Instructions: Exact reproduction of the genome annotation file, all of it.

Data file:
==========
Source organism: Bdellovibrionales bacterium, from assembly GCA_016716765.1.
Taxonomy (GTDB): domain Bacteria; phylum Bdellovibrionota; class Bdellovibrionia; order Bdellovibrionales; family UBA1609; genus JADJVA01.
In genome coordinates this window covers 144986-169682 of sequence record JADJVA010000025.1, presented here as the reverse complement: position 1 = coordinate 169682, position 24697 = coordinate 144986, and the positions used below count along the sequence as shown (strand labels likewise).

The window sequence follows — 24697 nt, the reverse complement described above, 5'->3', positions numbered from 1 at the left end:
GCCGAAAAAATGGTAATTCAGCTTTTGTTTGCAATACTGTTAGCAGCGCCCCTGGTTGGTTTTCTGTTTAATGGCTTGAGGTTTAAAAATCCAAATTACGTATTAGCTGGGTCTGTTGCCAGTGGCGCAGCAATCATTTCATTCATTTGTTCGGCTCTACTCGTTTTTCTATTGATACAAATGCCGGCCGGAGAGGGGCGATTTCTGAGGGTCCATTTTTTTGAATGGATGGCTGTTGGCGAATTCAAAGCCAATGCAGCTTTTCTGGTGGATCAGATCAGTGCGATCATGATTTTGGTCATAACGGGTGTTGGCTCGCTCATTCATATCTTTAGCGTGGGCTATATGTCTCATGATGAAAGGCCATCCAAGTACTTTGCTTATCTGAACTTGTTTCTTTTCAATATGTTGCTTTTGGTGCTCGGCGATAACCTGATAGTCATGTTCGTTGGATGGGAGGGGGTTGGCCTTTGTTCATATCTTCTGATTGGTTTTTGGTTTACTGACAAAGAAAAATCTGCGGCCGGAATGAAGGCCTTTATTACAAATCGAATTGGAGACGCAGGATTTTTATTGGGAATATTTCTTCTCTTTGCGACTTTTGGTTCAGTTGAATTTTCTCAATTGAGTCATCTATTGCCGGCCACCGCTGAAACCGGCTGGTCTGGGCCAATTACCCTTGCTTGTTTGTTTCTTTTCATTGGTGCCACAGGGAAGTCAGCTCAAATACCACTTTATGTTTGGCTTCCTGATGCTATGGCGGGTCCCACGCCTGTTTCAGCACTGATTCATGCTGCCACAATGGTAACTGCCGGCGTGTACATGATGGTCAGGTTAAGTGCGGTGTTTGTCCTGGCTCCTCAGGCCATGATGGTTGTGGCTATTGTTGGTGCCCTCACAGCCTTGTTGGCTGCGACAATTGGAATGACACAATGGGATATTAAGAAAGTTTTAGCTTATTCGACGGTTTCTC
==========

Source organism: Bdellovibrionales bacterium, from assembly GCA_016716765.1.
Taxonomy (GTDB): domain Bacteria; phylum Bdellovibrionota; class Bdellovibrionia; order Bdellovibrionales; family UBA1609; genus JADJVA01.
In genome coordinates this window covers 144986-169682 of sequence record JADJVA010000025.1, presented here as the reverse complement: position 1 = coordinate 169682, position 24697 = coordinate 144986, and the positions used below count along the sequence as shown (strand labels likewise).

The window sequence follows — 24697 nt, the reverse complement described above, 5'->3', positions numbered from 1 at the left end:
GCCGAAAAAATGGTAATTCAGCTTTTGTTTGCAATACTGTTAGCAGCGCCCCTGGTTGGTTTTCTGTTTAATGGCTTGAGGTTTAAAAATCCAAATTACGTATTAGCTGGGTCTGTTGCCAGTGGCGCAGCAATCATTTCATTCATTTGTTCGGCTCTACTCGTTTTTCTATTGATACAAATGCCGGCCGGAGAGGGGCGATTTCTGAGGGTCCATTTTTTTGAATGGATGGCTGTTGGCGAATTCAAAGCCAATGCAGCTTTTCTGGTGGATCAGATCAGTGCGATCATGATTTTGGTCATAACGGGTGTTGGCTCGCTCATTCATATCTTTAGCGTGGGCTATATGTCTCATGATGAAAGGCCATCCAAGTACTTTGCTTATCTGAACTTGTTTCTTTTCAATATGTTGCTTTTGGTGCTCGGCGATAACCTGATAGTCATGTTCGTTGGATGGGAGGGGGTTGGCCTTTGTTCATATCTTCTGATTGGTTTTTGGTTTACTGACAAAGAAAAATCTGCGGCCGGAATGAAGGCCTTTATTACAAATCGAATTGGAGACGCAGGATTTTTATTGGGAATATTTCTTCTCTTTGCGACTTTTGGTTCAGTTGAATTTTCTCAATTGAGTCATCTATTGCCGGCCACCGCTGAAACCGGCTGGTCTGGGCCAATTACCCTTGCTTGTTTGTTTCTTTTCATTGGTGCCACAGGGAAGTCAGCTCAAATACCACTTTATGTTTGGCTTCCTGATGCTATGGCGGGTCCCACGCCTGTTTCAGCACTGATTCATGCTGCCACAATGGTAACTGCCGGCGTGTACATGATGGTCAGGTTAAGTGCGGTGTTTGTCCTGGCTCCTCAGGCCATGATGGTTGTGGCTATTGTTGGTGCCCTCACAGCCTTGTTGGCTGCGACAATTGGAATGACACAATGGGATATTAAGAAAGTTTTAGCTTATTCGACGGTTTCTC